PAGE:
FEATURE: Building a ‘bridge’ to Nepal

BEIJING (China Daily/ANN) - Nepalese student wants to give back to Chinese society for the help he received in school.

Hanuman the monkey god, one of the central characters in the ancient Hindu epic Ramayana, is considered a symbol of devotion. Like Hanuman, Ganesh Bahadur Damal was taught to be caring and giving as a young boy growing up in Nepal, where most people believe in Hinduism.

Now 27 and studying in the medical school at China Three Gorges University, in Yichang, Hubei province, Damal is putting into practice what he learned in the past.

Damal was born in Bajhang, western Nepal, and is the youngest child in his family. He is also the one who has been away from home the longest, having spent eight years in China studying medicine.

Apart from studying diligently, Damal spends most of his weekends doing volunteer work in Yichang. He has been a caregiver in hospitals, directed road traffic, and most recently went to clean a stretch of the Yangtze River bank with a team of volunteers, where they attracted public attention.

The more than 200 international students at China Three Gorges University have organised various activities. The foreign student volunteer group was established in early 2011.

Damal joined it in 2013. By the end of that year, he was elected the group’s president.

His friends say his nomination as president was not a surprise as he always plays an active role in voluntary activities.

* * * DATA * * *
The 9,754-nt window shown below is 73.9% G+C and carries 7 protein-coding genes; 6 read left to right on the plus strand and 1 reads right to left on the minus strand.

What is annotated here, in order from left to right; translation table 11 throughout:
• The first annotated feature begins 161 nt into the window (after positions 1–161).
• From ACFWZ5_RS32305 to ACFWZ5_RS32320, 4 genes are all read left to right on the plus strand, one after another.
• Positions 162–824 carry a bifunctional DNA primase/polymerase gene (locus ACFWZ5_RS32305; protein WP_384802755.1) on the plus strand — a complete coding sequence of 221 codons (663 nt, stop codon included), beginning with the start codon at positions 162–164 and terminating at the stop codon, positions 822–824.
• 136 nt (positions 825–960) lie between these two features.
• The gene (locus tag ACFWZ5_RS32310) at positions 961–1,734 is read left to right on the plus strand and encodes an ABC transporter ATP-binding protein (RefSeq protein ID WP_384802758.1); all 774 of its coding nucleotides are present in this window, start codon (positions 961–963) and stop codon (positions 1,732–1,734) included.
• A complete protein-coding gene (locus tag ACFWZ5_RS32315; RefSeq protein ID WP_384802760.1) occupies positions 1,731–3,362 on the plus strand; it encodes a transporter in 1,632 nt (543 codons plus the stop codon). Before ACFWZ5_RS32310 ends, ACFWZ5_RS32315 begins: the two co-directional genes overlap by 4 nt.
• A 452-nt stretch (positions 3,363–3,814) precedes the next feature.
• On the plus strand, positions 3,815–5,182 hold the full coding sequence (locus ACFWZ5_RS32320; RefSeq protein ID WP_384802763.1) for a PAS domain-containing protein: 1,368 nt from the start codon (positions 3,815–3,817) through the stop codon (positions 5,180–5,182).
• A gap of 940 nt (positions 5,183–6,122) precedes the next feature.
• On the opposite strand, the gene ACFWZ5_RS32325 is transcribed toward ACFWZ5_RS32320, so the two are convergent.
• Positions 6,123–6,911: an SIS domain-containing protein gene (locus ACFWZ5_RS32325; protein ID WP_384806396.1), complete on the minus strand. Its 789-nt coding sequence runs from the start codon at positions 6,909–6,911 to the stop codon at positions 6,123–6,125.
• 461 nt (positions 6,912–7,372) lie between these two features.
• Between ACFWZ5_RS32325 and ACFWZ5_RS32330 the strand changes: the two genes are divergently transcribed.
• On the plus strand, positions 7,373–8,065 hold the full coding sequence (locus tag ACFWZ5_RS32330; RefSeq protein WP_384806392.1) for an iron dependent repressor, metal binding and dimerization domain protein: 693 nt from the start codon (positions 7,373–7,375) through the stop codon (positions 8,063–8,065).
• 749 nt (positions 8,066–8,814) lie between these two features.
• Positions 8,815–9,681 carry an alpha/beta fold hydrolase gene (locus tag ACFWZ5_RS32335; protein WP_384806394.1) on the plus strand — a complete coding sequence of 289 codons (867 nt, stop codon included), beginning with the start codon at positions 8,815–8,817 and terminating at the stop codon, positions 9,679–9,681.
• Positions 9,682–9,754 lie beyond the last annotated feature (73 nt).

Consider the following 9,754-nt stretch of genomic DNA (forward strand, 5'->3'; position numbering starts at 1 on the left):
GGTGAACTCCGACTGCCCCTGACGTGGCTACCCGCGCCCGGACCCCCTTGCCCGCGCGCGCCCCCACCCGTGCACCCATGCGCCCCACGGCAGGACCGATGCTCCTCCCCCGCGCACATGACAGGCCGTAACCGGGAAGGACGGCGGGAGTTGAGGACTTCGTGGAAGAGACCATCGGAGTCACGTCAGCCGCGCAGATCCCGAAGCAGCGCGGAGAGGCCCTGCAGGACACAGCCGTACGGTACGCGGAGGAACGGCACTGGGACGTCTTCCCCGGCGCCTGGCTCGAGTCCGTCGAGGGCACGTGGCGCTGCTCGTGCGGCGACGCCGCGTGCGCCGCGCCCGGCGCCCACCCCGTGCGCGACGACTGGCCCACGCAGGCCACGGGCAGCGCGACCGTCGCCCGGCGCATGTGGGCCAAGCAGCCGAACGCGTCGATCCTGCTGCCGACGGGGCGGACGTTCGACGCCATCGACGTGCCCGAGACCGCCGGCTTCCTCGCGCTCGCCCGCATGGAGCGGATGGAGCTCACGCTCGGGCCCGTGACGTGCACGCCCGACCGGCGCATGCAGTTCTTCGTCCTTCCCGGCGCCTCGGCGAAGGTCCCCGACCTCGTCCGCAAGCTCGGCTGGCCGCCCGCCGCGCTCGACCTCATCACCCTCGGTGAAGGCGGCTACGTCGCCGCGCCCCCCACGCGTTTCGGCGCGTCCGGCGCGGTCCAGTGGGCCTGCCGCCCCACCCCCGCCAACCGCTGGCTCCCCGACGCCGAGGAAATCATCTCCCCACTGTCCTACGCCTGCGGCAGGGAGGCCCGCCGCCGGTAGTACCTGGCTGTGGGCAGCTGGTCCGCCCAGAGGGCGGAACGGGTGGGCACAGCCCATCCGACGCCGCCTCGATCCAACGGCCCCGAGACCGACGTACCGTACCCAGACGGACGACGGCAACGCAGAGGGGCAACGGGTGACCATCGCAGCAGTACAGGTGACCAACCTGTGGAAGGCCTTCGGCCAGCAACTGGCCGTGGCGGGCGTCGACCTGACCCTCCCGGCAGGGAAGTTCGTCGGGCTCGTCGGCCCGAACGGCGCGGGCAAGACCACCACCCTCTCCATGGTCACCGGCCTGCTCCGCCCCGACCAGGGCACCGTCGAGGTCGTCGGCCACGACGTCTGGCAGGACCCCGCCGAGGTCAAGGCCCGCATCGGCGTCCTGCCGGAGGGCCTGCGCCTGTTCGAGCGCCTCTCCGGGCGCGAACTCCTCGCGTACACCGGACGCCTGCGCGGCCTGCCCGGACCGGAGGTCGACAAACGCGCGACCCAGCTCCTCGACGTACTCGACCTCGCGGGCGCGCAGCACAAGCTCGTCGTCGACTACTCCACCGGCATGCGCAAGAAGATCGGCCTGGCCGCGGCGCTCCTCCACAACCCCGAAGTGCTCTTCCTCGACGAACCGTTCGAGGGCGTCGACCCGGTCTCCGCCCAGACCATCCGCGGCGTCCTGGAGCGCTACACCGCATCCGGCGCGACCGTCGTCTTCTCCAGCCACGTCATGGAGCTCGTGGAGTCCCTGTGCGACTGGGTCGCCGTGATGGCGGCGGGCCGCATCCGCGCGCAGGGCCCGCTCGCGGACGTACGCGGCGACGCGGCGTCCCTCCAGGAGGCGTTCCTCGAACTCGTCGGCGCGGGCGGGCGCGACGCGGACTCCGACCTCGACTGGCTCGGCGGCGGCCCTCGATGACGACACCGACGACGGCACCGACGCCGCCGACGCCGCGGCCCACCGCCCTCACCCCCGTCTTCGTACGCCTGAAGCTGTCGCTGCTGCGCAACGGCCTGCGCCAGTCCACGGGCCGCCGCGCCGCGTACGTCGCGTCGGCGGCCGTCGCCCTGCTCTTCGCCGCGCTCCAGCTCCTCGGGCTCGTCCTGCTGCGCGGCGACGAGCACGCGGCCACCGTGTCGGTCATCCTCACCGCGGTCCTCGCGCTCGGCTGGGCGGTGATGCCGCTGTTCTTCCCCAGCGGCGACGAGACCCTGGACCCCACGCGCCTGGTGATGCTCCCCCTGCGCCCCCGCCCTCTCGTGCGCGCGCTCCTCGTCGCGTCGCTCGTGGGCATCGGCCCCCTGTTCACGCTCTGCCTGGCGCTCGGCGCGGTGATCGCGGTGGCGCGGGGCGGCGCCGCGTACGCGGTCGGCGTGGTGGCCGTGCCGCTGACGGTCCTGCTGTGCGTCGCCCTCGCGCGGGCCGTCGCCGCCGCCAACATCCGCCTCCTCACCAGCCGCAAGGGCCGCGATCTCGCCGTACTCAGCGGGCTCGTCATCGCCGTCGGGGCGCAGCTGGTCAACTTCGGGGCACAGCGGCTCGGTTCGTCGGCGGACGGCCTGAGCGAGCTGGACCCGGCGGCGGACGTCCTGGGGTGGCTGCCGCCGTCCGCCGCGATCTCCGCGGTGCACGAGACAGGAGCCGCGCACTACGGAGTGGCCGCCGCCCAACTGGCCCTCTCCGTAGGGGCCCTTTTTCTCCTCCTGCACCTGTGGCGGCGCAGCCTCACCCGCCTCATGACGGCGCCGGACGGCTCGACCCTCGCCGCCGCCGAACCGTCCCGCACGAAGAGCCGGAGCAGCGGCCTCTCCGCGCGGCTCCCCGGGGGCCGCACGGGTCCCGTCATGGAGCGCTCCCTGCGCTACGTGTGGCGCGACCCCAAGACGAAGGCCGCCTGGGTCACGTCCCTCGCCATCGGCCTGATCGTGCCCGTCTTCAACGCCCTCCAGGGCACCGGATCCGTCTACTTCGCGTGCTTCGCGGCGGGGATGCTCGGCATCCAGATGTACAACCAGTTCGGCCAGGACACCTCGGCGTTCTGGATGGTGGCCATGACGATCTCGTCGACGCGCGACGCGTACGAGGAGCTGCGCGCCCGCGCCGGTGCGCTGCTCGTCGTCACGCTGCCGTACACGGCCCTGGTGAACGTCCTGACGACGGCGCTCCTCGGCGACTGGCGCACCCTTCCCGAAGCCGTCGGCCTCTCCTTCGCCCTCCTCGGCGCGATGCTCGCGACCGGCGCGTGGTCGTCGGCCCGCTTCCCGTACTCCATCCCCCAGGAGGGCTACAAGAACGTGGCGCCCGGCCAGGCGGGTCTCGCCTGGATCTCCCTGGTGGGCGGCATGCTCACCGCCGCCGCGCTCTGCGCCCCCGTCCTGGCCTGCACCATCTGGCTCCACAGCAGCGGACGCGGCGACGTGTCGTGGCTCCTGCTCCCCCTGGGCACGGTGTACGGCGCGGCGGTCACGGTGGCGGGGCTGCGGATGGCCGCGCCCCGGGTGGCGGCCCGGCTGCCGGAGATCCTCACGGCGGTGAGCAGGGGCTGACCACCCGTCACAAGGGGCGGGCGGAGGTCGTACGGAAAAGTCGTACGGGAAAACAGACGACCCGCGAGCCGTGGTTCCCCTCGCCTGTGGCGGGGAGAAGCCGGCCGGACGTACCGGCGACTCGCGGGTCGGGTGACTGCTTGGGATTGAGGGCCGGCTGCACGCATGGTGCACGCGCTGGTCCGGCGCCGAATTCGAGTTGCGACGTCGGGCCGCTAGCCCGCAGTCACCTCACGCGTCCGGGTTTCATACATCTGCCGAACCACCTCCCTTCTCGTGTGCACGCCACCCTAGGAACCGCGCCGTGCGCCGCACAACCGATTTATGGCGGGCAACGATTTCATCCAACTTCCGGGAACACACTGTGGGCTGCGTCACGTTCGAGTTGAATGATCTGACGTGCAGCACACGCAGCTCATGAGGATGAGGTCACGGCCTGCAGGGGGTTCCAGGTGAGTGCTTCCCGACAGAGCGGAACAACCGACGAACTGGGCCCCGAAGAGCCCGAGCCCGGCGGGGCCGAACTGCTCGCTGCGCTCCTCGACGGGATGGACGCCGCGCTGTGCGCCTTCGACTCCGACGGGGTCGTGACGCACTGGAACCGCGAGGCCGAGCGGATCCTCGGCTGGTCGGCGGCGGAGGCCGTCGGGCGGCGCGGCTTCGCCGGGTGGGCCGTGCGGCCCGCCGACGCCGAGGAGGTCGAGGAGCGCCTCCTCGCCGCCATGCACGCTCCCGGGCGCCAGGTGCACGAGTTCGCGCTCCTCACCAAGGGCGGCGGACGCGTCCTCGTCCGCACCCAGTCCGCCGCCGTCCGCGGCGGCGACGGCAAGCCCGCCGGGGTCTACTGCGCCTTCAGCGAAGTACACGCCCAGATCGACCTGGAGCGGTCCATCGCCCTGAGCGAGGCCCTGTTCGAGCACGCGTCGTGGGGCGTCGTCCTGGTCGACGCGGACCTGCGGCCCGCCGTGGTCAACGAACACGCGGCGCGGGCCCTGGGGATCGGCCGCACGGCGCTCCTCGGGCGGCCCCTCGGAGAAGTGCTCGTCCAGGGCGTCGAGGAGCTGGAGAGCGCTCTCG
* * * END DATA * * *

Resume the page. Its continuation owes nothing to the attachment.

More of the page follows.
“We have a lot of volunteer experience together, and he seems to have a strong incentive to be a volunteer,” said Belal Tamjeed, former president of the International Students Association at the university.

“He is good at organising related activities.”

As president of the foreign student volunteer group, Damal organises meetings every week to discuss the next volunteer activity. His group has attracted more than 100 international students in the university to sign up as volunteers. To date, Damal has organised more than 200 volunteer activities.

“Leading a group of people is never an easy thing to do, but I do enjoy helping others, and my teammates have always believed in me so I need to persist,” Damal said. “After all, I am doing something I have dreamed of since I was a child.”

During his childhood, Damal was influenced by his family to help those in need.

“When I was young, my mother was always ready to help others,” he said. “I remember she once gave my favourite pants to a homeless guy. I was a little sad at that time, but now I not only understand her, but also resemble her more and more as the years go by.”

In order to have a better command of Mandarin, Damal attended classes with Chinese students on his own accord. As many Chinese students gave him lots of advice and help in his studies, he wanted to make some contribution to Chinese society in return, and found that volunteering is a great platform.

“What they do may seem like little things to us, but as a volunteer team made up of foreign students, they set an example to all students through their efforts and persistence,” said Zhang Baolin, secretary of the Youth League Committee at the university’s medical school.

Damal expressed his admiration for China’s development.

“Since I came here, I find that China is changing every year,” he said. “China has bid farewell to hunger, shortage and poverty, and I hope someday my country can do the same. Actually, the goal of the Chinese dream can apply to any developing country.”

In Ramayana, Hanuman helped build a bridge across the sea in order to reach Lanka and save Sita. Similarly, Damal hopes to build a “bridge” between Nepal and China by volunteering, connecting people of the two countries.

“One child, one teacher, one pen can change the world,” he said. “I believe small things can also make a big difference.

“Maybe someday, we will see Chinese volunteers help clean up river banks in Nepal,” he added, with a laugh.
  

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